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Bleep Bleep, Bloop Bloop. You Just Got Hacked Again.

14. August 2015 06:14

robot windup toys

A few days ago, we discussed social engineering – an interaction-based intrusion method hackers use to trick people into breaking normal security protocols. (Catch up on that here: "Hello? It's Me. I'm Hacking You.") In these schemes, conversation is the weapon of choice. Turns out, people accidentally divulge a lot of useful information when they are just shooting the breeze with someone on the phone, even if they don't know that person.

A report by the Wall Street Journal illustrates a variation on this kind of hack:

That's exactly what happened to Mega Metals Inc. – and it got scammed out of $100,000, according to the report.

The report notes that the FBI found hackers have stolen $1 billion from small businesses using this simple trick. So how can you make sure your business doesn't fall for it?

1. Understand social engineering and malware make a perfect storm.

In the WSJ example, hackers were only able to break into corporate email accounts through malware that collects passwords. That's the traditional hack you think of – the one that uses coding to kick down the digital door.

But the other component of the hack involved falsified wire-transfer instructions – i.e., social engineering. Though you can't do much about your vendor's system being hacked, the social engineering component is something you can ostensibly spot.

2. Don't take everything at face value.

An invoice isn't always what it seems. To make sure your business doesn't fall prey to social engineering schemes, you may want to implement strategies that verify the vendor's authenticity before payments are sent. A financial institution may advise you on best practices for ensuring payments reach the right hands.

For more tips on spotting scams, read "Small Business Scams Aren't All Online."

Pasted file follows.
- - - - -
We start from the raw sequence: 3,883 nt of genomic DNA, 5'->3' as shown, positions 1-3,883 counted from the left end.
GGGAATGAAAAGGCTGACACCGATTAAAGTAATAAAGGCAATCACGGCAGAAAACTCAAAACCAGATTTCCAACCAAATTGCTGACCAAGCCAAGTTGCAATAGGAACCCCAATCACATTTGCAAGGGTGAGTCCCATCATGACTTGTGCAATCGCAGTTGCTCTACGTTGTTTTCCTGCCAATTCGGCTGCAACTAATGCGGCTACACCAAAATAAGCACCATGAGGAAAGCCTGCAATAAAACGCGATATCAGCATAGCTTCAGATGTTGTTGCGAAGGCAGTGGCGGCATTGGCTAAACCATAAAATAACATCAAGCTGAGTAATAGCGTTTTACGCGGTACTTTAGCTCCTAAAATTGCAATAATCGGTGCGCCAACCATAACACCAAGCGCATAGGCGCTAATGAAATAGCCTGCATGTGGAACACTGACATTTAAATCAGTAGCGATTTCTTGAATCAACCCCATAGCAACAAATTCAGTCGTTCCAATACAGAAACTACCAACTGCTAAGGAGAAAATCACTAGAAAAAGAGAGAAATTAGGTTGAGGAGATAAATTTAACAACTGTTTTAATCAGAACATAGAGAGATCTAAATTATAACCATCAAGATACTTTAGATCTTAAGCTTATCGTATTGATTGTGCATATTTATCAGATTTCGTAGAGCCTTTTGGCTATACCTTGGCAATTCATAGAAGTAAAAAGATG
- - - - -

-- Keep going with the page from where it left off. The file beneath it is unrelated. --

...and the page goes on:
3. Keep your peepers peeled for fake domain names.

When hackers can't wedge themselves into a corporate email system via malware, they may try phishing scams instead. In these situations, they send emails that appear to come from higher up executives in the business or that seem to come from a trusted vendor.

There's just one catch – the domain name is similar, but not an exact match. It's usually off by a letter.

It's easy enough to say you should carefully check email addresses and signatures before responding to emails, but in the day-to-day hustle, those details can quickly get lost. Still, it's worth your while to train yourself and your employees to spot these slight variations. That extra attentiveness may end up saving you thousands of dollars.

For more tips on spotting phishing emails, check out the post "23% of Small Business Employees Still Make This Critical Mistake."

4. Ask about social engineering fraud coverage.

When a business is the victim of social engineering fraud, that transferred money usually can't be recovered. That's why some insurers are beginning to offer social engineering fraud coverage as an endorsement to crime policies. Because the endorsement is still new, its availability may be limited.

However, if you regularly transfer large amounts of money to overseas vendors, it may be worth asking your insurance agent about this coverage. Read more about the product in Property Casualty 360's article "Businesses Beware: Social Engineering Fraud Could Cost You Millions."

5. Train employees to be vigilant.

Perhaps the best defense against social engineering hacks is an alert staff. You may not have a big budget for cyber security and the latest tech, but you can train your employees on what social engineering looks like and what information they can and can't divulge on the phone or via email and social media.

For employee training and cyber security tips, check out "Want Bigger Clients? Beef Up Your Cyber Security."

Tags:

Cyber Risk Insurance | Data Breach | Insurance News | Risk Management | Small Business Risk Management | Tips for All Small Businesses

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